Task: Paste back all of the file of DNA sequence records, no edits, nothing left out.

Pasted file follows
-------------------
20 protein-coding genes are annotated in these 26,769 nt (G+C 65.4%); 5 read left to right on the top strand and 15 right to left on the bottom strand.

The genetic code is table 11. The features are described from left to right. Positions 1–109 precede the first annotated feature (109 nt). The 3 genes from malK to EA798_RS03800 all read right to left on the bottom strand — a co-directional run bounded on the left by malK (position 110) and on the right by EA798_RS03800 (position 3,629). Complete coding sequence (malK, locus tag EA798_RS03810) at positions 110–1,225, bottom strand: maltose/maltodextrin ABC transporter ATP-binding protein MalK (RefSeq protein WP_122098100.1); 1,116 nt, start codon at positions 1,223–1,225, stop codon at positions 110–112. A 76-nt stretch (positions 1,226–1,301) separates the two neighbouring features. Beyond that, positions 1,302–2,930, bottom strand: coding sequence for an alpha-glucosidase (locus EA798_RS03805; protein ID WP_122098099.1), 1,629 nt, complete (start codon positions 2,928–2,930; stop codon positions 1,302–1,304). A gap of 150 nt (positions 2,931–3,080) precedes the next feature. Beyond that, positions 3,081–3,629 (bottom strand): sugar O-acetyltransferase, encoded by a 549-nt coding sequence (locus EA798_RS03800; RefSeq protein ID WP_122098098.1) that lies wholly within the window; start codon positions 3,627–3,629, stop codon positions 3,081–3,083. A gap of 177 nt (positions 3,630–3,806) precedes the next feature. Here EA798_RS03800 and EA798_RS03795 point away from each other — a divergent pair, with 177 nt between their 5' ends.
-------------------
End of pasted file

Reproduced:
20 protein-coding genes are annotated in these 26,769 nt (G+C 65.4%); 5 read left to right on the top strand and 15 right to left on the bottom strand.

The genetic code is table 11. The features are described from left to right. Positions 1–109 precede the first annotated feature (109 nt). The 3 genes from malK to EA798_RS03800 all read right to left on the bottom strand — a co-directional run bounded on the left by malK (position 110) and on the right by EA798_RS03800 (position 3,629). Complete coding sequence (malK, locus tag EA798_RS03810) at positions 110–1,225, bottom strand: maltose/maltodextrin ABC transporter ATP-binding protein MalK (RefSeq protein WP_122098100.1); 1,116 nt, start codon at positions 1,223–1,225, stop codon at positions 110–112. A 76-nt stretch (positions 1,226–1,301) separates the two neighbouring features. Beyond that, positions 1,302–2,930, bottom strand: coding sequence for an alpha-glucosidase (locus EA798_RS03805; protein ID WP_122098099.1), 1,629 nt, complete (start codon positions 2,928–2,930; stop codon positions 1,302–1,304). A gap of 150 nt (positions 2,931–3,080) precedes the next feature. Beyond that, positions 3,081–3,629 (bottom strand): sugar O-acetyltransferase, encoded by a 549-nt coding sequence (locus EA798_RS03800; RefSeq protein ID WP_122098098.1) that lies wholly within the window; start codon positions 3,627–3,629, stop codon positions 3,081–3,083. A gap of 177 nt (positions 3,630–3,806) precedes the next feature. Here EA798_RS03800 and EA798_RS03795 point away from each other — a divergent pair, with 177 nt between their 5' ends.